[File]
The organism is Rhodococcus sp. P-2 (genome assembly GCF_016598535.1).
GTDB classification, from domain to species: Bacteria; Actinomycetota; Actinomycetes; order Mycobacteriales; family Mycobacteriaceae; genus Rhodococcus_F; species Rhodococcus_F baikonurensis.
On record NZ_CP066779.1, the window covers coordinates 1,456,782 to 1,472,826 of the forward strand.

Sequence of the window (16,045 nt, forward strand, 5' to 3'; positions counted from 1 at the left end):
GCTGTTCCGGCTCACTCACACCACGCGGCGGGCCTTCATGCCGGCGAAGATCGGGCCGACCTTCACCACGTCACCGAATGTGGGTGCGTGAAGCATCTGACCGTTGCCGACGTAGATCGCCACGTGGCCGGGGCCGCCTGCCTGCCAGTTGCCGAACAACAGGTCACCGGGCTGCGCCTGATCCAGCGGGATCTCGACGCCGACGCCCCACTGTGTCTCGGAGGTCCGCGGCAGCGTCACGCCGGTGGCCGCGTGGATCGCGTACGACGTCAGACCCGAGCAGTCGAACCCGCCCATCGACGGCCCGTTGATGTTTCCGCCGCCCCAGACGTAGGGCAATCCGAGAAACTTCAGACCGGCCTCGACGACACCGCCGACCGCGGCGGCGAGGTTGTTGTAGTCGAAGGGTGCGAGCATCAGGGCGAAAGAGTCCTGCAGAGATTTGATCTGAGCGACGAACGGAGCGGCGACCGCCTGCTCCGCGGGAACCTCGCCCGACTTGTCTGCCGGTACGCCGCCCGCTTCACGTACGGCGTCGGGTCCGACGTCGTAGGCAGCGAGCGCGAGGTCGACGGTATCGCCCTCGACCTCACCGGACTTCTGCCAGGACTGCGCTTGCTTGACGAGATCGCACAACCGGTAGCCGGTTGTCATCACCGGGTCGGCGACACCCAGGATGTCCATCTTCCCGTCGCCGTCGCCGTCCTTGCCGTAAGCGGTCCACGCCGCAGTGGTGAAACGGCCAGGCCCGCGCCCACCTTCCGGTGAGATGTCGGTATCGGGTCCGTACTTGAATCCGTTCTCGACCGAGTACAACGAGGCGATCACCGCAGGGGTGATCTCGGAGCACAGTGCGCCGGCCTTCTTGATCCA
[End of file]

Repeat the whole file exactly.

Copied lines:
The organism is Rhodococcus sp. P-2 (genome assembly GCF_016598535.1).
GTDB classification, from domain to species: Bacteria; Actinomycetota; Actinomycetes; order Mycobacteriales; family Mycobacteriaceae; genus Rhodococcus_F; species Rhodococcus_F baikonurensis.
On record NZ_CP066779.1, the window covers coordinates 1,456,782 to 1,472,826 of the forward strand.

Sequence of the window (16,045 nt, forward strand, 5' to 3'; positions counted from 1 at the left end):
GCTGTTCCGGCTCACTCACACCACGCGGCGGGCCTTCATGCCGGCGAAGATCGGGCCGACCTTCACCACGTCACCGAATGTGGGTGCGTGAAGCATCTGACCGTTGCCGACGTAGATCGCCACGTGGCCGGGGCCGCCTGCCTGCCAGTTGCCGAACAACAGGTCACCGGGCTGCGCCTGATCCAGCGGGATCTCGACGCCGACGCCCCACTGTGTCTCGGAGGTCCGCGGCAGCGTCACGCCGGTGGCCGCGTGGATCGCGTACGACGTCAGACCCGAGCAGTCGAACCCGCCCATCGACGGCCCGTTGATGTTTCCGCCGCCCCAGACGTAGGGCAATCCGAGAAACTTCAGACCGGCCTCGACGACACCGCCGACCGCGGCGGCGAGGTTGTTGTAGTCGAAGGGTGCGAGCATCAGGGCGAAAGAGTCCTGCAGAGATTTGATCTGAGCGACGAACGGAGCGGCGACCGCCTGCTCCGCGGGAACCTCGCCCGACTTGTCTGCCGGTACGCCGCCCGCTTCACGTACGGCGTCGGGTCCGACGTCGTAGGCAGCGAGCGCGAGGTCGACGGTATCGCCCTCGACCTCACCGGACTTCTGCCAGGACTGCGCTTGCTTGACGAGATCGCACAACCGGTAGCCGGTTGTCATCACCGGGTCGGCGACACCCAGGATGTCCATCTTCCCGTCGCCGTCGCCGTCCTTGCCGTAAGCGGTCCACGCCGCAGTGGTGAAACGGCCAGGCCCGCGCCCACCTTCCGGTGAGATGTCGGTATCGGGTCCGTACTTGAATCCGTTCTCGACCGAGTACAACGAGGCGATCACCGCAGGGGTGATCTCGGAGCACAGTGCGCCGGCCTTCTTGATCCA